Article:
Learning Classics is a bit like putting on a magic pair of 3-D glasses. Once you start delving into the language and the culture, you'll start to see it all around you. This blog is a record of the club's journey through the worlds and language of ancient Rome and Greece... and through modern times, too, searching for the influence of classics all around us. You'll also be able to find vocab, home tasks, links and generally enlightening info here, too.

19 October 2014

Nasty, very nasty

We talked very briefly about the Titan Kronos in our last lesson and a few of you commented on the nastiness of his backstory. So, in the spirit of Classics Club giving you the warts-and-all perspective on all things ancient, here, point-by-point, is why Kronos really is a nasty piece of work:

1. Kronos came to power by cutting off certain parts of his dad, Ouranos, that would ensure Ouranos would not be having any more children. Nice.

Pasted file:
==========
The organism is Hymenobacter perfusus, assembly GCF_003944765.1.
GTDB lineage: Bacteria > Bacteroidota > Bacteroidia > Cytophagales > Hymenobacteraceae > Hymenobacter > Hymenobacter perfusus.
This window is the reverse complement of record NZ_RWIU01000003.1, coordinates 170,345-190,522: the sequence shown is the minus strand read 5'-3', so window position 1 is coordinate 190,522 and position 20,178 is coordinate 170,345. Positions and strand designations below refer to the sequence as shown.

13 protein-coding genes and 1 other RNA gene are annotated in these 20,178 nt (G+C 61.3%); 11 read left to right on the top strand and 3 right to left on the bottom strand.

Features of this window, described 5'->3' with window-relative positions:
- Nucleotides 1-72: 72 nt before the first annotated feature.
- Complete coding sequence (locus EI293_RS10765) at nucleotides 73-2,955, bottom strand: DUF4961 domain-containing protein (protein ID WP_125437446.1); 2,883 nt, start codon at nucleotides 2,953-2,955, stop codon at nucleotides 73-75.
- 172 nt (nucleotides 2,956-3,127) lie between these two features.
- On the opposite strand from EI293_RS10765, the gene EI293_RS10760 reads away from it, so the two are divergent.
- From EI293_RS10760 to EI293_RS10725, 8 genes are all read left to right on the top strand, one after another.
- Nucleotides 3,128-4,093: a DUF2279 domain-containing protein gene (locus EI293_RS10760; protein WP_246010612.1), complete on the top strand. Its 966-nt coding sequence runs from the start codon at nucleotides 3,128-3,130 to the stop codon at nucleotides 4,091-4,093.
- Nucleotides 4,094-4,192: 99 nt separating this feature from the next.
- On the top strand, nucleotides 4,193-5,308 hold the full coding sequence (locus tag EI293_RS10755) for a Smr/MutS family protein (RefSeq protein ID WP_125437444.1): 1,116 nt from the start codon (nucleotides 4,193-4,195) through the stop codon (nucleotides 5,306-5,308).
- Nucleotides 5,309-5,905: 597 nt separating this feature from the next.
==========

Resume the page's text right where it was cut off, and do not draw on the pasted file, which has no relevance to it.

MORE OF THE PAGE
2. Winning Bad Father of the Year award, he wanted to get rid of his children in case they stole his power.

3. Ensuring he kept the title, he decided the best way to get rid of his kids was to eat them. Which seems a little extreme.

Fortunately, Rhea, wife of Kronos and mother of the child-flavoured snacks took a stand and fed Kronos a rock when he went to munch on Zeus. Zeus then grew up to lead a revolt against Kronos, and banished him to Tartarus.

The particularly gruesome picture of Kronos here is by Francisco Goya. Although it looks like it could have come out of a modern horror movie, it was painted nearly 200 years ago. Some more of Goya's grisly 'black paintings' can be seen here.